I look up and see Will step into the kitchen from the pantry. He looks a mess. He looks how I feel. I try to speak, but no words come out of my mouth.
“I-I made breakfast. I tried to make it healthy. You’ve been talking a lot about that lately, and I’ve listened,” he says, his blue eyes encapsulated by puffy eyelids. His hair is completely disheveled, as if he’s run his hands through it a thousand times. His five o’clock shadow is pronounced and his dimples absent because his lips are pressed so firmly together.
This is the first time I’ve looked at him since I found out. The first time I’ve ever looked at the man I married and felt anything but love, hope, and strength. It’s funny how a few hours have changed everything for us.
Seeing him makes my emotions crash against each other. Each second I stand here, I become more enraged. How could he do something so stupid, so selfish, and so… unforgivable? And he stands here like nothing has happened, as if we’re going to eat breakfast together and everything will be okay?! Nothing will be okay. I realize this as I stand in my kitchen in front of him, the same place he and his whore ate with me and sat with our family.
“I can’t believe you did this to us.” The words are automatic, as if triggered by his presence. They hurt to speak but hurt even more to hold in.
His voice breaks as he tries to approach me, but I step back and push my arms out to let him know to stay back.
“Please, just let me explain,” he begs. His voice sounds pained, and my heart aches for him—for me
“I can’t. I can’t. I don’t want to hear it, and there’s nothing that you can explain. Anything you say will only make things worse!” I’m frantic. It’s a lie; I want to know everything, but I don’t think I can survive hearing it.
“Gwen, you’re my best friend,” he says with tears in his eyes.
I have to turn away. I grab a chair to keep my balance. To see him like this hurts, but I can’t hurt for him. He didn’t hurt for me. I don’t even know if he hurts for me now. I’m sure he hurts for himself.
“I never meant to hurt you. I know how that sounds, but if I could take it back―”
“You did hurt me! Worse than anything I’ve ever experienced, and you cannot take it back.” My voice is loud and unrecognizable.
His gaze isn’t on me but set on the floor instead.
“In our home, William. How could you? With Lisa of all people!” I’m close to screaming at the top of my lungs.
“There’s no excuse for what I did,” he whispers.
His words make me want to throw something. To see him broken… I haven’t seen him like this since I was sick. A chill shoots down my spine.
“Were you seeing her when I was sick?” I ask cautiously. I don’t know if I can take hearing the answer. His eyes widen, and he approaches me; I retreat again.
“No. I stopped before I found out you lost our child,” he promises.
The pain of that memory shoots through me. I know he thinks what he said should give me some consolation, but it doesn’t. It tears open a wound I’ve tried to forget, a wound that has become purulent. “You stopped out of pity. You stopped out of a sense of duty, guilt, and a mournful promise but not out of love. Do you love her?”
He shakes his head. “It’s always been you, Gwen—”
My eyes narrow on his. “Except when you were screwing her.”
He looks defeated, as though he’s given up and realized there’s absolutely nothing he can say to fix this. I feel as though my soul is beginning to crumble. I can’t talk to him about this. I can’t think about this.
“I need you to leave.”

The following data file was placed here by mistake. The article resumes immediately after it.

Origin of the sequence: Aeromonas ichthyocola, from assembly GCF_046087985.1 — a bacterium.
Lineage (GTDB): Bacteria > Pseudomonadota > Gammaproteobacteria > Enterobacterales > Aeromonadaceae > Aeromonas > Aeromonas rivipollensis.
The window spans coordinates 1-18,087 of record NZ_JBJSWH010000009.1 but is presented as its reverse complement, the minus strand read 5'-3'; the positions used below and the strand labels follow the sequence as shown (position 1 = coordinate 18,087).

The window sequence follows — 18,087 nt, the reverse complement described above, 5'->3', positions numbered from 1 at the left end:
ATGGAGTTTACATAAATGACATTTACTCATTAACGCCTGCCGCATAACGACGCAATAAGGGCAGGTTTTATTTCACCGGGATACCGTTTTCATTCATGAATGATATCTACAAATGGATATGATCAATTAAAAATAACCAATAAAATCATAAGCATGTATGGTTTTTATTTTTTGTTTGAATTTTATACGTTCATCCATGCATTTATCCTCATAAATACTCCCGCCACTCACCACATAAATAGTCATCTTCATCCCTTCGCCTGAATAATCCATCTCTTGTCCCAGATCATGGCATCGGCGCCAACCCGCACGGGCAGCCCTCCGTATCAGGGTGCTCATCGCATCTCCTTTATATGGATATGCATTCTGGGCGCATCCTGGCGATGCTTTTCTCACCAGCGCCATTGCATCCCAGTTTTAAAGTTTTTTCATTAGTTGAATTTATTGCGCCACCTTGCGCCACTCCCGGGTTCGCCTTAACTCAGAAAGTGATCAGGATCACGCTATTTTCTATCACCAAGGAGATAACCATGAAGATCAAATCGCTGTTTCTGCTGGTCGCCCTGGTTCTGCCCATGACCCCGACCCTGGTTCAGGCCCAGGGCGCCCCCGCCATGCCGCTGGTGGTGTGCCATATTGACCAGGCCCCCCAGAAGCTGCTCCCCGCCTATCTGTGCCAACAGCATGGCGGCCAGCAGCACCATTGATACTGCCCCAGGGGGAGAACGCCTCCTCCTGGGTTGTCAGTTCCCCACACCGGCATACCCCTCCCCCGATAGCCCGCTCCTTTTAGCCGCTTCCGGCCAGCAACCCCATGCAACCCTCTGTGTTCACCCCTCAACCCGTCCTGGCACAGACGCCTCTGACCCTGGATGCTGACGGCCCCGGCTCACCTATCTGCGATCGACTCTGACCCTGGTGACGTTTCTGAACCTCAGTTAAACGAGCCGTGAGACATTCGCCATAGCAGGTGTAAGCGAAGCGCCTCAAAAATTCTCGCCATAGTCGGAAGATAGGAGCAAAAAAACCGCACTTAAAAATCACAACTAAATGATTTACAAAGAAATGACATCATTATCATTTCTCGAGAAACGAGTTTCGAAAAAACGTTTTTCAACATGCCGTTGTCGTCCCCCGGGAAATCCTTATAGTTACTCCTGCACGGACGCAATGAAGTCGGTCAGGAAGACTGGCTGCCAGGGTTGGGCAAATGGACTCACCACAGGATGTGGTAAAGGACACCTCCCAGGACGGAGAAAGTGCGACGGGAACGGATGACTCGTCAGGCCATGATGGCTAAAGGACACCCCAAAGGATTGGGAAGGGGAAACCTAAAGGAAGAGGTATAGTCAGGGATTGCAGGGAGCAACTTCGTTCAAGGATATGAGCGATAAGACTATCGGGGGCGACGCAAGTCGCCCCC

“Gwen, please. I’ll give you time. I owe you that, but we can get past this.” His voice deepens with each word to the more familiar, authoritative tone I’m used to from him instead of the sad, broken one.
“How dare you!” I scream. “You have a daughter, William! A daughter! How can we get past that? Tell me?!”
He covers his face. “I didn’t know.” He attempts to touch me again, and I swat him away.
“You didn’t know? You think that makes it better?” My whole body shakes as I shed angry tears.
Tears are falling down his face now too. He gets on his knees and grabs my waist. “What can I do? Tell me—what can I do? I’ll do anything. Please!”
I try to get out of his grasp, but he holds me tighter.
“We can get through this. I promise you we can,” he cries against my stomach.
I realize getting him to let me go will be futile unless I hit him on the head with one of the table utensils, so I gently grasp his face and make him look up at me. “We don’t have to do anything, and you don’t get to decide that. You decided to ruin us—everything we had, our family, our history, you decided that. I get to decide whether I can even consider the possibility of looking at you without seeing you as the person who hurt me more than anyone in my entire life.
“You have no idea how this feels, how badly I hurt. You can’t, because if you got it, if you understood, you would leave me alone. You’d know how much it hurts me to see you, to hear your voice as I look around our home and think about how you desecrated and disrespected the place where we built our family. And the very worst part of it all is that I was completely oblivious. I thought we were fine, that we were okay. I’ve been happy!”
“I’ve been happy too! I haven’t been involved with Lisa in years!” he shouts, and hearing him say her name makes my stomach churn.
I cover my face, trying to catch my breath.
“Is everything okay?” my son’s wife, Lauren, says from behind me.
“William was just leaving.”
His face falls, his expression crushed. “We have to talk about this.”
“I need you to go now! Right now, William.” My screeching makes even me flinch.
He glances behind me at Lauren, then he nods. “If that’s what you want.”
He wipes the tears from his face. I’ve only seen William cry once in his life besides today, and that was when his mother passed away. Now I have to squelch the instinct to go to him and hug him and tell him everything will be okay. A task made easier as my urge to lash out at him consumes me.